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By Alex McCourt, Johns Hopkins University

The U.S. midterm elections took place on the backdrop of surging gun violence and in a year scarred by high-profile mass shootings.

And though exit polls indicated that abortion rights and inflation were the top motivating issues for voters, views toward guns also played a significant role. Indeed, a survey by Edison Research found that around 1 in 10 voters listed gun policy as their top concern.

That guns were in the mind of many voters should not be too much of a surprise. In 2020, there were a record number of gun deaths, and data for 2021 shows a continuing increase. Disparities in gun violence widened – in 2020, the firearm homicide rate for young black men was over 20 times greater than the rate for young white men. The midterms were also the first national vote since the tragic mass shootings in Uvalde, Texas; Buffalo, New York; and Highland Park, Illinois.

The midterm elections offered voters the opportunity to affect gun policy in two ways. First, it gave voters the chance to elect local, state and national officials who will have a say in which gun violence strategies are considered and implemented. And second, in two states – Iowa and Oregon – residents voted on gun rights and gun violence initiatives. The mixed results in these initiatives, in particular, reveal much about the state of gun policy in the United States.

State ballot initiatives

In the two states in which guns appeared explicitly on ballots, voters approved measures that moved state gun laws in opposite directions. Iowa passed a constitutional amendment that enshrined a right to bear arms and specified a standard for judicial review of gun laws, while Oregon voters passed an initiative that requires a permit to buy a firearm and bans large capacity ammunition magazines.

Around two-thirds of Iowans voted to add the right to bear arms to the state constitution. This amendment brings Iowa in line with 44 states that have similar provisions.

Iowa’s amendment differs from most by also setting a strict scrutiny standard for evaluating gun restrictions. Under strict scrutiny, a state law will only be upheld by a court if it is narrowly tailored to further a compelling government interest. Researchers have not studied how these provisions affect gun violence, but this amendment is part of an overall trend in Iowa toward deregulating guns. The state began allowing the carrying of concealed handguns without a license and repealed its longstanding law requiring a permit to purchase a handgun. Research has found that both of these changes are associated with increases in gun violence.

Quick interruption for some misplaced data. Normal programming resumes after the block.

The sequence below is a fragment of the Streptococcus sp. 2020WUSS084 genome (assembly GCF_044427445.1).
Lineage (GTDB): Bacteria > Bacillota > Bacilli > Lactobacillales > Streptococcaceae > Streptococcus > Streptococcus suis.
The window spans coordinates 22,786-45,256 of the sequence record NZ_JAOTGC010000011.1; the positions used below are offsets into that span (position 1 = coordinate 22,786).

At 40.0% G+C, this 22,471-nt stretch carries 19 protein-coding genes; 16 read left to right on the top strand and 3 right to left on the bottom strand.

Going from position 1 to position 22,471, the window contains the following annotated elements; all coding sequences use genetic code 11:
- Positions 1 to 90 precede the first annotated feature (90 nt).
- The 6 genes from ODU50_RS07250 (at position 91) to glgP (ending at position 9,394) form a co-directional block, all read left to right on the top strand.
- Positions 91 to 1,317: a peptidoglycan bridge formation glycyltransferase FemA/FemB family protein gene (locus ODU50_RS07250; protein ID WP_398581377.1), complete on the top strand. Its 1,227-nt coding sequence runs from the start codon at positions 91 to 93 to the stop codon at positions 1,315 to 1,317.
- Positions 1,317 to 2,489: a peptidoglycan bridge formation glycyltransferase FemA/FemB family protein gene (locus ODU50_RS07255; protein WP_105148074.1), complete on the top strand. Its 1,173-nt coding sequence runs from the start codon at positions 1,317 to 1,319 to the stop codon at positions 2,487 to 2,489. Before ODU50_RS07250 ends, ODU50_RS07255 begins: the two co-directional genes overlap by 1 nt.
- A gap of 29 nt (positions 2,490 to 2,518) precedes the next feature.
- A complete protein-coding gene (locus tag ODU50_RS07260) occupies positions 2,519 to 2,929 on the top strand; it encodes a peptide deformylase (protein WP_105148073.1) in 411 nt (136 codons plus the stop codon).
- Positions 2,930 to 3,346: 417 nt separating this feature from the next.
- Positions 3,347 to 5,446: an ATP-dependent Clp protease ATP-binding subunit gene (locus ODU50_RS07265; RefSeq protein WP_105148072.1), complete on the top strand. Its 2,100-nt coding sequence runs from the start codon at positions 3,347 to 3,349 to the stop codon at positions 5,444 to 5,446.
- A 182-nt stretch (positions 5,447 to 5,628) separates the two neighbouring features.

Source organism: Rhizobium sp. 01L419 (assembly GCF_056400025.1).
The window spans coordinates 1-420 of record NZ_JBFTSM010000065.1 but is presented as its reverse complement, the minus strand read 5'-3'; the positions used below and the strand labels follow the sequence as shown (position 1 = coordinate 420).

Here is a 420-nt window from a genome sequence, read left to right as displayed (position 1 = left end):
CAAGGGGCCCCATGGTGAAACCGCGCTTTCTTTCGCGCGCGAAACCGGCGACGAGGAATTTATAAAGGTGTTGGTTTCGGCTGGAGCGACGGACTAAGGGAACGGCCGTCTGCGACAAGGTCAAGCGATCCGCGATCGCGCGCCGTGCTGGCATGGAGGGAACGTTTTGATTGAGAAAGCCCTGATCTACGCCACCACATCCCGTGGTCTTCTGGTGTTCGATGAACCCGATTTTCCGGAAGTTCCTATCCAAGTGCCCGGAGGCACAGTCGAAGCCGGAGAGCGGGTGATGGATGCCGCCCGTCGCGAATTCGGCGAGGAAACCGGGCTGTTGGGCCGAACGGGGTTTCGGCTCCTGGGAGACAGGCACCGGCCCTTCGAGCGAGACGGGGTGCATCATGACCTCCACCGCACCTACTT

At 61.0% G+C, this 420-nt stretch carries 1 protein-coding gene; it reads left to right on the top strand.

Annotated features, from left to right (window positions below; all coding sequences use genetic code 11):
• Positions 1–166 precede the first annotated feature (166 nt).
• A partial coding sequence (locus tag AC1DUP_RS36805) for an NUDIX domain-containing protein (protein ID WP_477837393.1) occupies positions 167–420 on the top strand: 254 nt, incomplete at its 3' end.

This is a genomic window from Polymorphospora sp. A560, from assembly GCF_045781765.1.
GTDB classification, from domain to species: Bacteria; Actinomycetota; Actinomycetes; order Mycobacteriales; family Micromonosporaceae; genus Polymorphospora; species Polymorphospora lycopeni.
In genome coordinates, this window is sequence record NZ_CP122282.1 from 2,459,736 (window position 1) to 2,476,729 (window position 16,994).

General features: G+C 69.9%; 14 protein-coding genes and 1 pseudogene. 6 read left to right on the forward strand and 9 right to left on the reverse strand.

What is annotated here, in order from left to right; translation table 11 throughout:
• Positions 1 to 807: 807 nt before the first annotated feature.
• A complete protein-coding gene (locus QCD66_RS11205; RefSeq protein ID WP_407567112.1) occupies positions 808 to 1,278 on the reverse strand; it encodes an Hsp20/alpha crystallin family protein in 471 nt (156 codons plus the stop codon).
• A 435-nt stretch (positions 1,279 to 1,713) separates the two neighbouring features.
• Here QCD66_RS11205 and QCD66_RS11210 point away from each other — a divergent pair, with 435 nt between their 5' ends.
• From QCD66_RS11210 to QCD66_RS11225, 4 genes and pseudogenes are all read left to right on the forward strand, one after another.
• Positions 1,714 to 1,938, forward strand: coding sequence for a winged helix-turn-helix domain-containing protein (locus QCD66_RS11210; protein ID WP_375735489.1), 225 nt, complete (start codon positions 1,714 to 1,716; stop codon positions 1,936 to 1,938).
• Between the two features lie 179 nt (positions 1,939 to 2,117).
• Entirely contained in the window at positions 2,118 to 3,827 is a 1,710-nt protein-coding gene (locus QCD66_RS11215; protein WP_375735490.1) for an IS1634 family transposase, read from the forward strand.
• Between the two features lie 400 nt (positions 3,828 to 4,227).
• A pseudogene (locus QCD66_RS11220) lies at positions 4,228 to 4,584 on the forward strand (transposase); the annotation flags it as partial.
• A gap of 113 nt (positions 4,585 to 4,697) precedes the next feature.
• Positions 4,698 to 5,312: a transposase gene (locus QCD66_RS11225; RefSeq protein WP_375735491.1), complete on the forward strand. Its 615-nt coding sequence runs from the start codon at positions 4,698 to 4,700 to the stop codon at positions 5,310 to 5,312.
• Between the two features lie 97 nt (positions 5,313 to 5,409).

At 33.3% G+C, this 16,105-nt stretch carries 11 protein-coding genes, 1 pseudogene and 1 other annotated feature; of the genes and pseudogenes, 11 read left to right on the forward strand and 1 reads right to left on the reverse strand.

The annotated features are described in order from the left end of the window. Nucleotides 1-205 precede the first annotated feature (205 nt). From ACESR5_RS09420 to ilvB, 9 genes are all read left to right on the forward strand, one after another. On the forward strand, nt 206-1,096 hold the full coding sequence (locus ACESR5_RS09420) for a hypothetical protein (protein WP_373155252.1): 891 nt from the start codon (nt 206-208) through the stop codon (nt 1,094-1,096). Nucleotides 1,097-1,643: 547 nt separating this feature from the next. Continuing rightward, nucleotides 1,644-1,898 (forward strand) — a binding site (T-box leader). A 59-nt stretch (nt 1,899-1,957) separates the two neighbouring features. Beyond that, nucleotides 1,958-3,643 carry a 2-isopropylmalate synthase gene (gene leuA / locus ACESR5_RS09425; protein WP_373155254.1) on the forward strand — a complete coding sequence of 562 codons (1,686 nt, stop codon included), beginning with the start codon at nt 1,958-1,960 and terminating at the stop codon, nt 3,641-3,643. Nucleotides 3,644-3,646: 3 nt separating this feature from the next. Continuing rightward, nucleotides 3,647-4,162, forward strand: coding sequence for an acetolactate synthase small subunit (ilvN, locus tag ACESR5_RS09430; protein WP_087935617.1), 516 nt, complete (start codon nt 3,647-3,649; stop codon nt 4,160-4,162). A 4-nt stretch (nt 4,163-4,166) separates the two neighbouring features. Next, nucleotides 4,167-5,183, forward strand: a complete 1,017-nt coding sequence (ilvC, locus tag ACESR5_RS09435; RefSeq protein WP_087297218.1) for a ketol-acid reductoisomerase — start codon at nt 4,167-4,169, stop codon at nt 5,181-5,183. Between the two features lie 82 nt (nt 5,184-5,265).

Meanwhile, Oregon voters narrowly approved an initiative adopting a permit-to-purchase law. Under Oregon Measure 114, all would-be gun buyers will be required to first acquire a permit from local law enforcement. To acquire a permit, applicants will need to be fingerprinted, pass a background check and undergo safety training.

Research has consistently shown that laws requiring a permit to purchase a gun are associated with reductions in homicide, suicide, mass shooting incidents and other measures of gun crime.

Despite this evidence, only nine other states and Washington, D.C., have this policy, and Oregon will be the first state to adopt it since Maryland in 2013. In addition, the Oregon initiative institutes a ban on large-capacity magazines – those that hold more than 10 rounds and allow shooters to fire for longer periods before reloading. Bans of these devices have been associated with reductions in mass shootings.

The impact of Supreme Court’s Bruen ruling

The midterms were the first general elections since the Supreme Court set a new standard for evaluating gun laws under the Second Amendment. Under the Bruen ruling, which came down in June 2022, courts must assess whether a gun law is consistent with the “historical tradition of firearm regulation” in the U.S. In its opinion, the court failed to provide an adequate framework for lower courts to use for this analysis. Despite the lack of clarity, this standard will affect implementation of Iowa’s and Oregon’s new policies.

The fact that Iowa’s constitutional amendment requires analysis of state gun laws under a strict scrutiny standard creates a difficult situation for state judges, who may have to grapple with both strict scrutiny and the historical tradition test from the Bruen ruling.